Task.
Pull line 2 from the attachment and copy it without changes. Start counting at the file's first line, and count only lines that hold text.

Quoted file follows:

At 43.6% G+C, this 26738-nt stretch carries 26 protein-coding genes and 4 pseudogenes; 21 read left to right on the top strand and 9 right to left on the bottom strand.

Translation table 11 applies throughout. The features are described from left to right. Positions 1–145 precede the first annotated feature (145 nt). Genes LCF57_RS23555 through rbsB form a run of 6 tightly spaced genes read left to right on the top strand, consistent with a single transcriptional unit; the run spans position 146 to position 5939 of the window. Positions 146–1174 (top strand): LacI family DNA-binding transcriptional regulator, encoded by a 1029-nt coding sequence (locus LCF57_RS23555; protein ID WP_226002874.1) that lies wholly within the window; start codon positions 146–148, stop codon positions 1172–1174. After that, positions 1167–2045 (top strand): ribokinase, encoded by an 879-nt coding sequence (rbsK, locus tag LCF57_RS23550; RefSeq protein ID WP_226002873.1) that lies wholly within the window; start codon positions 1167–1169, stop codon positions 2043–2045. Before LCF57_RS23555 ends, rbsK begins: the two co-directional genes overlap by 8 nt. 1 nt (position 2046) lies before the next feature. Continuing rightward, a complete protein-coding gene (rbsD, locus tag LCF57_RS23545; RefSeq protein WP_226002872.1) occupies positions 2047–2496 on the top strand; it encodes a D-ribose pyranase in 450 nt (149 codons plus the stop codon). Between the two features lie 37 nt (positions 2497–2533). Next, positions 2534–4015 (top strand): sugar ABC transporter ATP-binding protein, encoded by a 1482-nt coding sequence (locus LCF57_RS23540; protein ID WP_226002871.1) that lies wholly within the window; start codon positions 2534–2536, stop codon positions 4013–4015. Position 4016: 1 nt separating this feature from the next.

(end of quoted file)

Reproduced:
Translation table 11 applies throughout. The features are described from left to right. Positions 1–145 precede the first annotated feature (145 nt). Genes LCF57_RS23555 through rbsB form a run of 6 tightly spaced genes read left to right on the top strand, consistent with a single transcriptional unit; the run spans position 146 to position 5939 of the window. Positions 146–1174 (top strand): LacI family DNA-binding transcriptional regulator, encoded by a 1029-nt coding sequence (locus LCF57_RS23555; protein ID WP_226002874.1) that lies wholly within the window; start codon positions 146–148, stop codon positions 1172–1174. After that, positions 1167–2045 (top strand): ribokinase, encoded by an 879-nt coding sequence (rbsK, locus tag LCF57_RS23550; RefSeq protein ID WP_226002873.1) that lies wholly within the window; start codon positions 1167–1169, stop codon positions 2043–2045. Before LCF57_RS23555 ends, rbsK begins: the two co-directional genes overlap by 8 nt. 1 nt (position 2046) lies before the next feature. Continuing rightward, a complete protein-coding gene (rbsD, locus tag LCF57_RS23545; RefSeq protein WP_226002872.1) occupies positions 2047–2496 on the top strand; it encodes a D-ribose pyranase in 450 nt (149 codons plus the stop codon). Between the two features lie 37 nt (positions 2497–2533). Next, positions 2534–4015 (top strand): sugar ABC transporter ATP-binding protein, encoded by a 1482-nt coding sequence (locus LCF57_RS23540; protein ID WP_226002871.1) that lies wholly within the window; start codon positions 2534–2536, stop codon positions 4013–4015. Position 4016: 1 nt separating this feature from the next.